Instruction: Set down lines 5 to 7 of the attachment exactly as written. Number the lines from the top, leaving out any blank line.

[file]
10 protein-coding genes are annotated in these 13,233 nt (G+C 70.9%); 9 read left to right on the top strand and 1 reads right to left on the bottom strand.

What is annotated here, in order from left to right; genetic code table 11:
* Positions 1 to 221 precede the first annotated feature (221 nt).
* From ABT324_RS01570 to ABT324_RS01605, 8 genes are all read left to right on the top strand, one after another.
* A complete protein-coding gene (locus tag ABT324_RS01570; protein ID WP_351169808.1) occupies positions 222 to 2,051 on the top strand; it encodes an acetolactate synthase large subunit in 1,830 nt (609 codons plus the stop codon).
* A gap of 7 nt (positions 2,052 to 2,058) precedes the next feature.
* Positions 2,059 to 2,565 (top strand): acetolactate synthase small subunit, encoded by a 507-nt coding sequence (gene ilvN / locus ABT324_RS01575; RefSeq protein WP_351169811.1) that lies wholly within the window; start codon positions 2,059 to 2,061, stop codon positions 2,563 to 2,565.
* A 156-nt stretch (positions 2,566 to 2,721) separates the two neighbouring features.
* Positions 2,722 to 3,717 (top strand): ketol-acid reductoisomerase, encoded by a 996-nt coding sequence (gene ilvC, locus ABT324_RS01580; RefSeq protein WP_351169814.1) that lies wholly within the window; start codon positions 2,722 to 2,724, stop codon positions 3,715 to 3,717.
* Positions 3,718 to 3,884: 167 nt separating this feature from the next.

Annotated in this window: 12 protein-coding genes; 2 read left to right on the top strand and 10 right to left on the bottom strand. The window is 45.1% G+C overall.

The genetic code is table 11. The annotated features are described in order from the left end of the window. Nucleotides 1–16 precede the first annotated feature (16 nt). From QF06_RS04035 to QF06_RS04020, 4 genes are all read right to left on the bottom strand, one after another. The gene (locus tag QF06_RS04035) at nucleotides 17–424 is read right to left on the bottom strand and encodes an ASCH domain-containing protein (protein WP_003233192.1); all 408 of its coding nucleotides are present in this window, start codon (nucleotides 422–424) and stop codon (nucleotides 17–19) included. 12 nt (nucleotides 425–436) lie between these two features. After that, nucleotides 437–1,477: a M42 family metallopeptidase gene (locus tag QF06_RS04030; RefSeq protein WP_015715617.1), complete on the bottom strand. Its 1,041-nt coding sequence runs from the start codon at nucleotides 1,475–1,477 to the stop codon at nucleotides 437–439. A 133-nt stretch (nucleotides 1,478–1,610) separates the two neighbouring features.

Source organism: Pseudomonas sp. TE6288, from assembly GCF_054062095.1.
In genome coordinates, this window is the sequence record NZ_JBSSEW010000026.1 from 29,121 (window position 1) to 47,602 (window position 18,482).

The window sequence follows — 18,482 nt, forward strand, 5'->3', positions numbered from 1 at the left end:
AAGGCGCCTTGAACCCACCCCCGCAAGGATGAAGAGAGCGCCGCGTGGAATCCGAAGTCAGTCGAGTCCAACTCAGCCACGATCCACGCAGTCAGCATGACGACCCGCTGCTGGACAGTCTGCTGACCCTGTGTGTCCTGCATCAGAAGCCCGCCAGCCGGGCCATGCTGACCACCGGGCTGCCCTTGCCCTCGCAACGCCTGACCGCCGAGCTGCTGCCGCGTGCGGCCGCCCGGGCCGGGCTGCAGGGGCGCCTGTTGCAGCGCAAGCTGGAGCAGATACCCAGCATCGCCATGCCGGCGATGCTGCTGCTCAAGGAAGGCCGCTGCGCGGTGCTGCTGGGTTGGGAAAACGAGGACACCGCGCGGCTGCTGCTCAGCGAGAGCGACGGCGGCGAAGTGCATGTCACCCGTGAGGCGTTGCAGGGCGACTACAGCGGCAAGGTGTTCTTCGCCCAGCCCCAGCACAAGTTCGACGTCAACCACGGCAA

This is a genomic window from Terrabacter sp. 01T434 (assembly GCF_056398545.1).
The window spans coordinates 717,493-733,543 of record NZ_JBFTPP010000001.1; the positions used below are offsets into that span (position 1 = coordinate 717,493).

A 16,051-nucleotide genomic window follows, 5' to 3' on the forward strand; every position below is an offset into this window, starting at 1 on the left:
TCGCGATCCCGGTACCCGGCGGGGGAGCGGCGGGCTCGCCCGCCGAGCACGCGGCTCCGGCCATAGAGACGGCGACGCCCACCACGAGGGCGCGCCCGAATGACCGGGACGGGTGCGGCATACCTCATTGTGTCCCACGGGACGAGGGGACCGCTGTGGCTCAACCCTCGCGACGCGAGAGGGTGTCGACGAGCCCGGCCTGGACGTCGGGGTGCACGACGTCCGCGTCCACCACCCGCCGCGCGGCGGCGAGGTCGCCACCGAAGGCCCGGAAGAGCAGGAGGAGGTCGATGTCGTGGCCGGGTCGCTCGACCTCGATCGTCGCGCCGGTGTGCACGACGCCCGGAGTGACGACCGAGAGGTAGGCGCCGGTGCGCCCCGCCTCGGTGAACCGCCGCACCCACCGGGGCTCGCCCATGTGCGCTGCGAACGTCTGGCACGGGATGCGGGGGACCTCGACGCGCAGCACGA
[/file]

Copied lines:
* A complete protein-coding gene (locus tag ABT324_RS01570; protein ID WP_351169808.1) occupies positions 222 to 2,051 on the top strand; it encodes an acetolactate synthase large subunit in 1,830 nt (609 codons plus the stop codon).
* A gap of 7 nt (positions 2,052 to 2,058) precedes the next feature.
* Positions 2,059 to 2,565 (top strand): acetolactate synthase small subunit, encoded by a 507-nt coding sequence (gene ilvN / locus ABT324_RS01575; RefSeq protein WP_351169811.1) that lies wholly within the window; start codon positions 2,059 to 2,061, stop codon positions 2,563 to 2,565.